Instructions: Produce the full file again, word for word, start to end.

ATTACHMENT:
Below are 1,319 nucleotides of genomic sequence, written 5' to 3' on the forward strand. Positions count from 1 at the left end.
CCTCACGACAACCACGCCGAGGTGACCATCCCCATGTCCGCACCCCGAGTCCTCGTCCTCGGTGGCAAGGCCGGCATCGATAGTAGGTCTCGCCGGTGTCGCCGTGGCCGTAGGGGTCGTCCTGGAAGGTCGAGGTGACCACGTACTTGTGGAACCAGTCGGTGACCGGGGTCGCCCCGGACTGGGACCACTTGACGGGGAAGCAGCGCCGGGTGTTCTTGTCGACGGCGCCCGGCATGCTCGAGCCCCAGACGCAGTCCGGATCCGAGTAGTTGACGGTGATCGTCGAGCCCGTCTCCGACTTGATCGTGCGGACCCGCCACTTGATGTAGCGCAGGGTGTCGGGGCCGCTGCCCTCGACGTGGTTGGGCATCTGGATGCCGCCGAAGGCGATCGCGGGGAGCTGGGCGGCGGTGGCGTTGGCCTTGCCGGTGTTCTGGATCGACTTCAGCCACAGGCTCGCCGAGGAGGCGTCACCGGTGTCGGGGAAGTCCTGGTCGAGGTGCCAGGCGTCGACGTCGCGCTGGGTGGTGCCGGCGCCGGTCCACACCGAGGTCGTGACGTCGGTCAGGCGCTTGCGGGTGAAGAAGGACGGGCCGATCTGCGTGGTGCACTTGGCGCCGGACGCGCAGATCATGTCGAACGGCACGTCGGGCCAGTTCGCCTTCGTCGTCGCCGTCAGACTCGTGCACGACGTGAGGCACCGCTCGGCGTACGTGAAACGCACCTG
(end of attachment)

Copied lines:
Below are 1,319 nucleotides of genomic sequence, written 5' to 3' on the forward strand. Positions count from 1 at the left end.
CCTCACGACAACCACGCCGAGGTGACCATCCCCATGTCCGCACCCCGAGTCCTCGTCCTCGGTGGCAAGGCCGGCATCGATAGTAGGTCTCGCCGGTGTCGCCGTGGCCGTAGGGGTCGTCCTGGAAGGTCGAGGTGACCACGTACTTGTGGAACCAGTCGGTGACCGGGGTCGCCCCGGACTGGGACCACTTGACGGGGAAGCAGCGCCGGGTGTTCTTGTCGACGGCGCCCGGCATGCTCGAGCCCCAGACGCAGTCCGGATCCGAGTAGTTGACGGTGATCGTCGAGCCCGTCTCCGACTTGATCGTGCGGACCCGCCACTTGATGTAGCGCAGGGTGTCGGGGCCGCTGCCCTCGACGTGGTTGGGCATCTGGATGCCGCCGAAGGCGATCGCGGGGAGCTGGGCGGCGGTGGCGTTGGCCTTGCCGGTGTTCTGGATCGACTTCAGCCACAGGCTCGCCGAGGAGGCGTCACCGGTGTCGGGGAAGTCCTGGTCGAGGTGCCAGGCGTCGACGTCGCGCTGGGTGGTGCCGGCGCCGGTCCACACCGAGGTCGTGACGTCGGTCAGGCGCTTGCGGGTGAAGAAGGACGGGCCGATCTGCGTGGTGCACTTGGCGCCGGACGCGCAGATCATGTCGAACGGCACGTCGGGCCAGTTCGCCTTCGTCGTCGCCGTCAGACTCGTGCACGACGTGAGGCACCGCTCGGCGTACGTGAAACGCACCTG